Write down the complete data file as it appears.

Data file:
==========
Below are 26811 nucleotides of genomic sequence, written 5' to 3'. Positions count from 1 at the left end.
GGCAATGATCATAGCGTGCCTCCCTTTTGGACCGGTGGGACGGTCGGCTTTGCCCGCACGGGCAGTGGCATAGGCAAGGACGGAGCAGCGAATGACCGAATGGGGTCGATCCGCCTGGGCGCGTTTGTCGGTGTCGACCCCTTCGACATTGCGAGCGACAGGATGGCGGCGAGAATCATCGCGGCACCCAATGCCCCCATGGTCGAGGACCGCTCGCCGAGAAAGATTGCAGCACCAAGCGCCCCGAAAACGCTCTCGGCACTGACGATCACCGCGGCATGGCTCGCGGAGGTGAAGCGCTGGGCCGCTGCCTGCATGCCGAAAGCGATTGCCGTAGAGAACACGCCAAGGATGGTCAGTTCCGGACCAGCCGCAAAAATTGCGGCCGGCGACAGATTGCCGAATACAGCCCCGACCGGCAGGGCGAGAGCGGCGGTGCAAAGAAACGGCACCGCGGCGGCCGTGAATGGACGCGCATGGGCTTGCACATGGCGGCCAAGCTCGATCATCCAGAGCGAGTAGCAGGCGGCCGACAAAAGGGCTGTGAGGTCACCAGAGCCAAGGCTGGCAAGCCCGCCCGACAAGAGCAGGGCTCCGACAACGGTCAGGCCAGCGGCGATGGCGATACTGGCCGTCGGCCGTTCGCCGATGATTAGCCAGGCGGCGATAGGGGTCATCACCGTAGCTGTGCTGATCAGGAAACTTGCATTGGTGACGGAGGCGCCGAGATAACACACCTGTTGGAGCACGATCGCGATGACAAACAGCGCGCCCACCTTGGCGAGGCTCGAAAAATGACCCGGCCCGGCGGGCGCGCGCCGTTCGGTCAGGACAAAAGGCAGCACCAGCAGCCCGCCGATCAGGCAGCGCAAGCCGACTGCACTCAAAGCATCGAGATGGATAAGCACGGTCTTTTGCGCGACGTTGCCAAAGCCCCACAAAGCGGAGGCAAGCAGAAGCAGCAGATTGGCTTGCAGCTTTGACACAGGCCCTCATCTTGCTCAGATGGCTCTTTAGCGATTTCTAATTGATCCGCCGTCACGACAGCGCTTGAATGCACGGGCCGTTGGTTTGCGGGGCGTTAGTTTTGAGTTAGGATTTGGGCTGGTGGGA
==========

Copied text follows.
Below are 26811 nucleotides of genomic sequence, written 5' to 3'. Positions count from 1 at the left end.
GGCAATGATCATAGCGTGCCTCCCTTTTGGACCGGTGGGACGGTCGGCTTTGCCCGCACGGGCAGTGGCATAGGCAAGGACGGAGCAGCGAATGACCGAATGGGGTCGATCCGCCTGGGCGCGTTTGTCGGTGTCGACCCCTTCGACATTGCGAGCGACAGGATGGCGGCGAGAATCATCGCGGCACCCAATGCCCCCATGGTCGAGGACCGCTCGCCGAGAAAGATTGCAGCACCAAGCGCCCCGAAAACGCTCTCGGCACTGACGATCACCGCGGCATGGCTCGCGGAGGTGAAGCGCTGGGCCGCTGCCTGCATGCCGAAAGCGATTGCCGTAGAGAACACGCCAAGGATGGTCAGTTCCGGACCAGCCGCAAAAATTGCGGCCGGCGACAGATTGCCGAATACAGCCCCGACCGGCAGGGCGAGAGCGGCGGTGCAAAGAAACGGCACCGCGGCGGCCGTGAATGGACGCGCATGGGCTTGCACATGGCGGCCAAGCTCGATCATCCAGAGCGAGTAGCAGGCGGCCGACAAAAGGGCTGTGAGGTCACCAGAGCCAAGGCTGGCAAGCCCGCCCGACAAGAGCAGGGCTCCGACAACGGTCAGGCCAGCGGCGATGGCGATACTGGCCGTCGGCCGTTCGCCGATGATTAGCCAGGCGGCGATAGGGGTCATCACCGTAGCTGTGCTGATCAGGAAACTTGCATTGGTGACGGAGGCGCCGAGATAACACACCTGTTGGAGCACGATCGCGATGACAAACAGCGCGCCCACCTTGGCGAGGCTCGAAAAATGACCCGGCCCGGCGGGCGCGCGCCGTTCGGTCAGGACAAAAGGCAGCACCAGCAGCCCGCCGATCAGGCAGCGCAAGCCGACTGCACTCAAAGCATCGAGATGGATAAGCACGGTCTTTTGCGCGACGTTGCCAAAGCCCCACAAAGCGGAGGCAAGCAGAAGCAGCAGATTGGCTTGCAGCTTTGACACAGGCCCTCATCTTGCTCAGATGGCTCTTTAGCGATTTCTAATTGATCCGCCGTCACGACAGCGCTTGAATGCACGGGCCGTTGGTTTGCGGGGCGTTAGTTTTGAGTTAGGATTTGGGCTGGTGGGA